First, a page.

Childhood Obesity

In children we use growth charts and body mass index (BMI), which is a ratio or height to weight to categorize children as underweight, healthy and overweight.

  • Overweight = BMI at or above the 85th percentile and below the 95th percentile for children and teens of the same age and sex.
  • Obesity = BMI above the 95th percentile
  • 32% of Canadian children are considered to be overweight or obese.
  • 35.9% of Saskatchewan children are considered to be overweight or obese.

Unhealthy weight in childhood is also linked with serious illnesses such as diabetes and cardiovascular disease in adulthood.


The majority of children above a healthy weight have gained weight through overconsumption of food and a sedentary lifestyle. Weight gain can happen when there is excess energy (food and drinks) being consumed and not enough energy being burned off (physical activity).

Social Factors Contributing to Obesity:

  • Increased “screen time” (this includes television, video games, tablets, etc)
  • Lack of safe and accessible physical activity options
    Increased advertising of unhealthy foods (high fat, sugar and/or sodium)
  • Increased availability to unhealthy foods.
  • Increased portion sizes of food
  • Limited access to healthy, nutritious and affordable foods
  • Increased use of cars and buses for transportation instead of active transport (eg. walking or biking)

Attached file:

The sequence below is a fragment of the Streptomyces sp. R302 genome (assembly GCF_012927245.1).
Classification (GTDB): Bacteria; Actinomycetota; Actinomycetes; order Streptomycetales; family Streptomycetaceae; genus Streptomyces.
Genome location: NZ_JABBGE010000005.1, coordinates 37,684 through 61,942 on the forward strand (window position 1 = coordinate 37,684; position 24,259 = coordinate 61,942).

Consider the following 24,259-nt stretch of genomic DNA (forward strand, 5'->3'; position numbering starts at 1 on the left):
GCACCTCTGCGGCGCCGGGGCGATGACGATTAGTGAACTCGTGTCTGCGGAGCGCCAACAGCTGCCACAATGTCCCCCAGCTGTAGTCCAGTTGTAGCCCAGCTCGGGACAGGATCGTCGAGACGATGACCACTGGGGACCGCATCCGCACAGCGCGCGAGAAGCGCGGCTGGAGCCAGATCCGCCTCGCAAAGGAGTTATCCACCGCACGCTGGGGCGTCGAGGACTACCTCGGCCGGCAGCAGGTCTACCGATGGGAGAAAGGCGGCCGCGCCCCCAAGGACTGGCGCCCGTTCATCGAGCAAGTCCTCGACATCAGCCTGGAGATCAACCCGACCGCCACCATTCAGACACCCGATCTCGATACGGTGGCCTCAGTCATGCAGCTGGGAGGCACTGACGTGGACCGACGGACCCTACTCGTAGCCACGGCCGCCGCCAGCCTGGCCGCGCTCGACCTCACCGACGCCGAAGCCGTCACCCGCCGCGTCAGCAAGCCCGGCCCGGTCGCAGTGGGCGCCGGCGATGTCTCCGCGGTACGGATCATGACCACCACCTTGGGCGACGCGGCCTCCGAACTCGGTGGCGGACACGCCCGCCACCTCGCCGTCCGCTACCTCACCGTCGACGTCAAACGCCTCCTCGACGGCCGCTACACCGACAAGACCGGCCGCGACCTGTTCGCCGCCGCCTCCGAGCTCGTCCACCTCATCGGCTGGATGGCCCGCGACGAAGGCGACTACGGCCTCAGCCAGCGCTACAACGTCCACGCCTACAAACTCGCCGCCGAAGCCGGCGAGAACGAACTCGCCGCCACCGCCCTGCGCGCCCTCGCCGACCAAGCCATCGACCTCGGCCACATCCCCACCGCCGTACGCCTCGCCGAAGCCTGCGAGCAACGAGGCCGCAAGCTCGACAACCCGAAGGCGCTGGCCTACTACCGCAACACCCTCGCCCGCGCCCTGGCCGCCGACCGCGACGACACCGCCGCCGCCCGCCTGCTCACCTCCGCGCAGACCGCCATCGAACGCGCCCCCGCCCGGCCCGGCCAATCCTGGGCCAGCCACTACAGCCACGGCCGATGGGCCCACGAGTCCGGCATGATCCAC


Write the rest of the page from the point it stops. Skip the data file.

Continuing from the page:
It is also important to consider family factors that may influence a child’s weight.

Examples of family or household factors include:

  • Family role models
  • The food that is available in the home
  • The food that is consumed during meal times
  • The eating and physical activity habits of the parents
  • Safe environments to be active in (neighbourhoods, homes, etc)

Promoting a Healthy Weight

Preventative interventions for childhood obesity are most effective early in life during the years of 0-5 as healthy behaviours and patterns become more established during this time, and will promote the transference of these behaviours into adulthood.

Key Pieces of Prevention

  • Healthy eating
  • Increased physical activity
  • Reduced screen time (e.g. TV, tablets, video games, etc)

Changes in components are most powerful when paired together. Adopting a healthy lifestyle can be facilitated through role modelling and family activities. Health professionals can offer insight on overcoming barriers to healthy living and provide expertise on exercise.

Excess Body Weight Can Cause:

  • Increased pressure on the joints
  • Increased joint pain
  • Increased stress on ligaments
  • Decreased muscular strength

Physiotherapists Can Help

Physical therapists can play an important role in:

  • Overcoming barriers
  • Increasing knowledge of “do’s and don’ts” of exercise
  • Education of health promotion and movement
    Decreasing joint swelling and pain
  • Increasing strength and providing education on proper exercise techniques and form
  • Education on what should and should not be felt during exercise
  • Modification of exercise to avoid injury and maximize participation

Making sure children have sufficient exercise is one of the key factors for weight management as well as prevention of secondary diseases while minimizing symptoms of excess body weight such as joint pain and weakness.

Students from the School of Physiotherapy created printable info sheets on this topic in partnership with the Saskatchewan Physiotherapy Association. Click here for the info sheets.